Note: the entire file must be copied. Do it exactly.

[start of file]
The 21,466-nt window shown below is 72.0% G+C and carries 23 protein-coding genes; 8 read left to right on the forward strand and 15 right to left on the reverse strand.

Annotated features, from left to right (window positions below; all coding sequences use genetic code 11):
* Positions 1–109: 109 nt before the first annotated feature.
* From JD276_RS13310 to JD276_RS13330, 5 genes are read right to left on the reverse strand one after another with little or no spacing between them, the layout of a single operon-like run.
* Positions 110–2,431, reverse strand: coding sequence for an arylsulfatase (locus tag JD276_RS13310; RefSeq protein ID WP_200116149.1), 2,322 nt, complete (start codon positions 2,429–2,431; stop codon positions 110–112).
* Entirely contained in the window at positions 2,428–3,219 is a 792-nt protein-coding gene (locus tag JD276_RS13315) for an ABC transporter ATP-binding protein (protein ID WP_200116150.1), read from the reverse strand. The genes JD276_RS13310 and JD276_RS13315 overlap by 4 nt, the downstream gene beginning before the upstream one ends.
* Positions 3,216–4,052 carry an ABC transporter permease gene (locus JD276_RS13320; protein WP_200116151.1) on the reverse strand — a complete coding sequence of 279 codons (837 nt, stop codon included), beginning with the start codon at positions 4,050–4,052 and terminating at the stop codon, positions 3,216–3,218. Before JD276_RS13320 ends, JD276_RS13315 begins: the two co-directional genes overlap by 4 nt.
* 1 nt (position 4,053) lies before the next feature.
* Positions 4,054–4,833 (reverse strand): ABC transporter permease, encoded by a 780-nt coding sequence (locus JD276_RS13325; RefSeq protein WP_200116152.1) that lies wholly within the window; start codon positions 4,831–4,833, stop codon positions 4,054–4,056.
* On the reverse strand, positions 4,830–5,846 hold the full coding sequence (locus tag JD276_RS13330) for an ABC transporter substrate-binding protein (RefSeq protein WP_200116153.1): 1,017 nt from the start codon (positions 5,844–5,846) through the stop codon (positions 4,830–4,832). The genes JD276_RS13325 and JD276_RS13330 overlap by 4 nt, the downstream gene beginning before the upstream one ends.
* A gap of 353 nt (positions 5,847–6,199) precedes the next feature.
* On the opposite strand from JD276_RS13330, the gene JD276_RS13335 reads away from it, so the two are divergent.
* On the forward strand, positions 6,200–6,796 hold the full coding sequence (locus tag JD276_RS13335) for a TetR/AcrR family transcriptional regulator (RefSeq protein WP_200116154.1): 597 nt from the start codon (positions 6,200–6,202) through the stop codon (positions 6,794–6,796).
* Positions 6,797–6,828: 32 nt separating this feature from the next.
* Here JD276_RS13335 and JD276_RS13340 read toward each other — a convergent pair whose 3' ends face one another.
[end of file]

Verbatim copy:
The 21,466-nt window shown below is 72.0% G+C and carries 23 protein-coding genes; 8 read left to right on the forward strand and 15 right to left on the reverse strand.

Annotated features, from left to right (window positions below; all coding sequences use genetic code 11):
* Positions 1–109: 109 nt before the first annotated feature.
* From JD276_RS13310 to JD276_RS13330, 5 genes are read right to left on the reverse strand one after another with little or no spacing between them, the layout of a single operon-like run.
* Positions 110–2,431, reverse strand: coding sequence for an arylsulfatase (locus tag JD276_RS13310; RefSeq protein ID WP_200116149.1), 2,322 nt, complete (start codon positions 2,429–2,431; stop codon positions 110–112).
* Entirely contained in the window at positions 2,428–3,219 is a 792-nt protein-coding gene (locus tag JD276_RS13315) for an ABC transporter ATP-binding protein (protein ID WP_200116150.1), read from the reverse strand. The genes JD276_RS13310 and JD276_RS13315 overlap by 4 nt, the downstream gene beginning before the upstream one ends.
* Positions 3,216–4,052 carry an ABC transporter permease gene (locus JD276_RS13320; protein WP_200116151.1) on the reverse strand — a complete coding sequence of 279 codons (837 nt, stop codon included), beginning with the start codon at positions 4,050–4,052 and terminating at the stop codon, positions 3,216–3,218. Before JD276_RS13320 ends, JD276_RS13315 begins: the two co-directional genes overlap by 4 nt.
* 1 nt (position 4,053) lies before the next feature.
* Positions 4,054–4,833 (reverse strand): ABC transporter permease, encoded by a 780-nt coding sequence (locus JD276_RS13325; RefSeq protein WP_200116152.1) that lies wholly within the window; start codon positions 4,831–4,833, stop codon positions 4,054–4,056.
* On the reverse strand, positions 4,830–5,846 hold the full coding sequence (locus tag JD276_RS13330) for an ABC transporter substrate-binding protein (RefSeq protein WP_200116153.1): 1,017 nt from the start codon (positions 5,844–5,846) through the stop codon (positions 4,830–4,832). The genes JD276_RS13325 and JD276_RS13330 overlap by 4 nt, the downstream gene beginning before the upstream one ends.
* A gap of 353 nt (positions 5,847–6,199) precedes the next feature.
* On the opposite strand from JD276_RS13330, the gene JD276_RS13335 reads away from it, so the two are divergent.
* On the forward strand, positions 6,200–6,796 hold the full coding sequence (locus tag JD276_RS13335) for a TetR/AcrR family transcriptional regulator (RefSeq protein WP_200116154.1): 597 nt from the start codon (positions 6,200–6,202) through the stop codon (positions 6,794–6,796).
* Positions 6,797–6,828: 32 nt separating this feature from the next.
* Here JD276_RS13335 and JD276_RS13340 read toward each other — a convergent pair whose 3' ends face one another.